What people are saying about the ASA School Swimming Charter

Boy leaning on poolside with goggles. What people are saying about the School Swimming Charter.

The ASA is inviting schools to sign up to the Charter. Here’s what people are saying about it…

The School Swimming Charter is a very powerful document for primary schools. Not only does it include innovative ways and resources to deliver, teach and motivate KS1/2 pupils to swim and understand water safety but it provides schools with the knowledge and confidence to take on the ownership of School Swimming.
School Swimming is a National Curriculum subject and therefore the responsibility for ensuring all pupils meet age related expectations and national standards lies ultimately with schools. The best provision for children learning to swim is one where the partnership between school and swimming instructors is seamless. With the School Swimming Charter, schools no longer can hand over the sole responsibility for teaching their children to swim to those who provide the technical knowhow.
Jo Searle, Phillimore Community Primary School, Sheffield

The entire proposal seems an exciting and encouraging opportunity. The teaching and learning opportunities seem excellent, especially the teaching aids and opportunity for training. From a parents’ point of view I believe many would be committed to the charter. Most of all, I think it would be highly motivational for the children.

I feel very positive about this being a real step in the right direction. Apart from any of the other benefits, improving the knowledge and skills of the teachers and support staff helping the young students learn to swim will be of major benefit. Use of the best vocabulary and teaching points linked to improved knowledge of the mechanics of swimming strokes should certainly increase efficiency and success in learning.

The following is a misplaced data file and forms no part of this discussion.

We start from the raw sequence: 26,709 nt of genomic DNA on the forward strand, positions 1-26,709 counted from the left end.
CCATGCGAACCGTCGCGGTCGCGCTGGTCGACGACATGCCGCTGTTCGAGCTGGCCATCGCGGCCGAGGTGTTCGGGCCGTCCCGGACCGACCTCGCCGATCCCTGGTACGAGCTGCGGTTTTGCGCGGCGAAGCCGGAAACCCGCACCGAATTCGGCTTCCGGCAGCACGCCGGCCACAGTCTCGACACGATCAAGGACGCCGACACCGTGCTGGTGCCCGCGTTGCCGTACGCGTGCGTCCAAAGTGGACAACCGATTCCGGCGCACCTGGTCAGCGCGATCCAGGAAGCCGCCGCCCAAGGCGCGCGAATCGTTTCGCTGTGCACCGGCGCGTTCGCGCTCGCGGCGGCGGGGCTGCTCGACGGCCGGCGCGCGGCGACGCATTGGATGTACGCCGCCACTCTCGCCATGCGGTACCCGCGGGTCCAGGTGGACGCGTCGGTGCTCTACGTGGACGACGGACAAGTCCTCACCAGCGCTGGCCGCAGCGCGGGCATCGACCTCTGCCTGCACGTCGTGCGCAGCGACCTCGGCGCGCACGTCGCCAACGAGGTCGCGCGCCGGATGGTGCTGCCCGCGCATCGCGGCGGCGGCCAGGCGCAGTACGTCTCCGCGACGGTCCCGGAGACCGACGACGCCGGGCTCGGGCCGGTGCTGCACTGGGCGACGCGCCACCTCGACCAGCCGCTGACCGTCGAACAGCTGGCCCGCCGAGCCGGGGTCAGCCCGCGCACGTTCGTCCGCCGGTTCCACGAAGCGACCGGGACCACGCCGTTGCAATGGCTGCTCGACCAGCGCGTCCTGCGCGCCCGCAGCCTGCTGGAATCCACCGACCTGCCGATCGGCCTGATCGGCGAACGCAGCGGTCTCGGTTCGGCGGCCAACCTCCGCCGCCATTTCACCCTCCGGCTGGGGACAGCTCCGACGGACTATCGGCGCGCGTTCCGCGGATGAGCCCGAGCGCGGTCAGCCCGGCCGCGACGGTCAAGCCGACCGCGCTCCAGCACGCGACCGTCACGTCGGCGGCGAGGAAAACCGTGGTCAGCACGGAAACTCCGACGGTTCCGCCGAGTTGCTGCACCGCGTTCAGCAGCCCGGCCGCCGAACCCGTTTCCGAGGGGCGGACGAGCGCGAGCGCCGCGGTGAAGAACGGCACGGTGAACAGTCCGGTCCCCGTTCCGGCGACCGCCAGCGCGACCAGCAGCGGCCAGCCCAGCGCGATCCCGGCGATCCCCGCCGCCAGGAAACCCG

I believe that swimming is an essential life skill: it could save your life. A bit like learning to walk: you don’t have a choice, you need to do it. So, the idea of children leaving primary school without this essential skill is quite unacceptable.

Our year 3 and 4 children go swimming every week so at this school children have lessons for 2 years. We don’t stop when they can do the minimum required by the National Curriculum as it is such an important skill to have. We also continue to take them in year 5 and even year 6 if it’s necessary. We’re really pleased to be able to have this Charter as it is something that means a lot to us and we have made great efforts to ensure the pressures of other curricular areas have not sidelined swimming.

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